Notice how Rick Warren exalts “Authenticity” and “Humility” over “truth.” It is true being authentic and not hypocritical is important. It is true walking in humility rather than pride is crucial. But sincerity and humility is not what saves and doctrine does matter, especially concerning the way of salvation.

Notice Joel Osteen praises the Pope for being “inclusive” rather than “narrow.” Yet how ironic because Jesus said this in Matthew 7:13-15: “Enter through the narrow gate. For wide is the gate and broad is the road that leads to destruction, and many enter through it. But small is the gate and narrow the road that leads to life, and only a few find it. Right after this Jesus warned: “Watch out for false prophets. They come to you in sheep’s clothing, but inwardly they are ferocious wolves.” Part of the appeal of false prophets is their “inclusiveness.” Joel Osteen is a wolf in sheep’s clothing. His newest book: “I declare” is in itself blasphemous and straight from the New Age play book…just wrapped in “Christian” language and verses. He champions the belief that we can determine and create our own “destiny” and life (health, wealth, happiness etc…) by the words we speak. We are mini-gods. The Sovereignty of God is denied as 2 Peter 2:1 warns of: “But there were also false prophets among the people, just as there will be false teachers among you. They will secretly introduce destructive heresies, even denying the sovereign Lord…”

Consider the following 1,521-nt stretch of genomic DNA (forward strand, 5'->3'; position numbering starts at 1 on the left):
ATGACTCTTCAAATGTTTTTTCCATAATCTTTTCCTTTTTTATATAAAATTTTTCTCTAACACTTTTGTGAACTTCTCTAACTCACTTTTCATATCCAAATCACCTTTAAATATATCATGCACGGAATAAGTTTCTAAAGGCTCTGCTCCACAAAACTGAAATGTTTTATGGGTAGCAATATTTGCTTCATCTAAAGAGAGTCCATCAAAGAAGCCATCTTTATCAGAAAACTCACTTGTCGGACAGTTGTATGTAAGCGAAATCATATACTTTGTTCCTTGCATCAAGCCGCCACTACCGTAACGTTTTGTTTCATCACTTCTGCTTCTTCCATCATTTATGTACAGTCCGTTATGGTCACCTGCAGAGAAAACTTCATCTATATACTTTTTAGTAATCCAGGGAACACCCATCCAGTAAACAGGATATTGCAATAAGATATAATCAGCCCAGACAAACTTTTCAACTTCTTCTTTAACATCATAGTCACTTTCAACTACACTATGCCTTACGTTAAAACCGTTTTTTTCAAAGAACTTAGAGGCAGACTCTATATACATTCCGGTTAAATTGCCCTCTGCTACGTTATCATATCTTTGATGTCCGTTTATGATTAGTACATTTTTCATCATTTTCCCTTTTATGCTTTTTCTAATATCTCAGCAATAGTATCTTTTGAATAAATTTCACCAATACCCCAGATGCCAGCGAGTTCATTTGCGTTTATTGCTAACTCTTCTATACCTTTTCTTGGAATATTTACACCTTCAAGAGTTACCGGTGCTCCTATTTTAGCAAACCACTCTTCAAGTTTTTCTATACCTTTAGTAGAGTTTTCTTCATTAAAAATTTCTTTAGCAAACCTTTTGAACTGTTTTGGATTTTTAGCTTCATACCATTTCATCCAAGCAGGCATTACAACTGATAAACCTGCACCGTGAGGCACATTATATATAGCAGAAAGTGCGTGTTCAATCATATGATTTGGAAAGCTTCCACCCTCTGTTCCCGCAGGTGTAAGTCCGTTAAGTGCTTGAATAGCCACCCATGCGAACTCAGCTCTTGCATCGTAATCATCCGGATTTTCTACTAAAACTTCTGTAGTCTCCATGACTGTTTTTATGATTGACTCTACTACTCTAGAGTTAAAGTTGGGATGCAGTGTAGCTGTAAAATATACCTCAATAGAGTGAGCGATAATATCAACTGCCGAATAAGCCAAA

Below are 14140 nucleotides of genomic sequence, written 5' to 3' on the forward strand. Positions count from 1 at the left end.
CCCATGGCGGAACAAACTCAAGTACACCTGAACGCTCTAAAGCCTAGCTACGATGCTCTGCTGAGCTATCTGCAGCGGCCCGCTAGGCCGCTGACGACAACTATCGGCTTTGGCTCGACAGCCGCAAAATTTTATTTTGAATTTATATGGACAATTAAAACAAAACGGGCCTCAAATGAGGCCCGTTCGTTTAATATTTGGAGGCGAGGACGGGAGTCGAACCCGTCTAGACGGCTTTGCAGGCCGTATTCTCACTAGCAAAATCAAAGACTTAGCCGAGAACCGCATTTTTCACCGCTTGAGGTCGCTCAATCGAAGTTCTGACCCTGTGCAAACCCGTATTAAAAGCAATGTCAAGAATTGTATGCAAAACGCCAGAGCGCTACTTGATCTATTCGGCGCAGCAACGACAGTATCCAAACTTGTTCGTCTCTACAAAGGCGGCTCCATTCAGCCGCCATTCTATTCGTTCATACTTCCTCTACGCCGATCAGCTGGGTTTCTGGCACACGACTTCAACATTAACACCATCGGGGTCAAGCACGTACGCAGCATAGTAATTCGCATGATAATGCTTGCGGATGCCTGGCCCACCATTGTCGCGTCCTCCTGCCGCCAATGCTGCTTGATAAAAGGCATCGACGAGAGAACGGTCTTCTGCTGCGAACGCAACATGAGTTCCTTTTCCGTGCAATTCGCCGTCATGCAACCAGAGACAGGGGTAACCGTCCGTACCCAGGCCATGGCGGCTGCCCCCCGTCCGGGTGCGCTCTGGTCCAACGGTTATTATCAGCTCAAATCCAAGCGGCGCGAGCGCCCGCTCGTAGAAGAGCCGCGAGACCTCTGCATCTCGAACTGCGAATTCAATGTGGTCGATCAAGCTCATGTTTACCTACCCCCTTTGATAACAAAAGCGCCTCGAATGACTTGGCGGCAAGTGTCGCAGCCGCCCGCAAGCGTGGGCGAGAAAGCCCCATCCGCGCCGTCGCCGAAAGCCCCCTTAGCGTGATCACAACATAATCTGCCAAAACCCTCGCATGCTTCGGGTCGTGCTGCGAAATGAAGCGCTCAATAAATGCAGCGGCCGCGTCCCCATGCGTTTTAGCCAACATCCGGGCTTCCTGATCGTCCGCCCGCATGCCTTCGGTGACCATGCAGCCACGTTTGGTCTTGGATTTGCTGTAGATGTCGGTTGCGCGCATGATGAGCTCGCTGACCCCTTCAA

Here is the video of Pope Francis reaching out to the “Christian” community through a personal video message to Kenneth Copeland. In this video you find Bishop Tony Palmer, who claims both Kenneth Copeland and Pope Francis to be “spiritual fathers” to him, seeking to unite Catholics and Protestants. He is very clever in his framing of the issue’s and many are being duped. He tries to say through one statement that Catholics and Protestants believe the same thing now and so we need not worry about doctrine any longer, God will sort it out when we get to heaven. We just need to unite.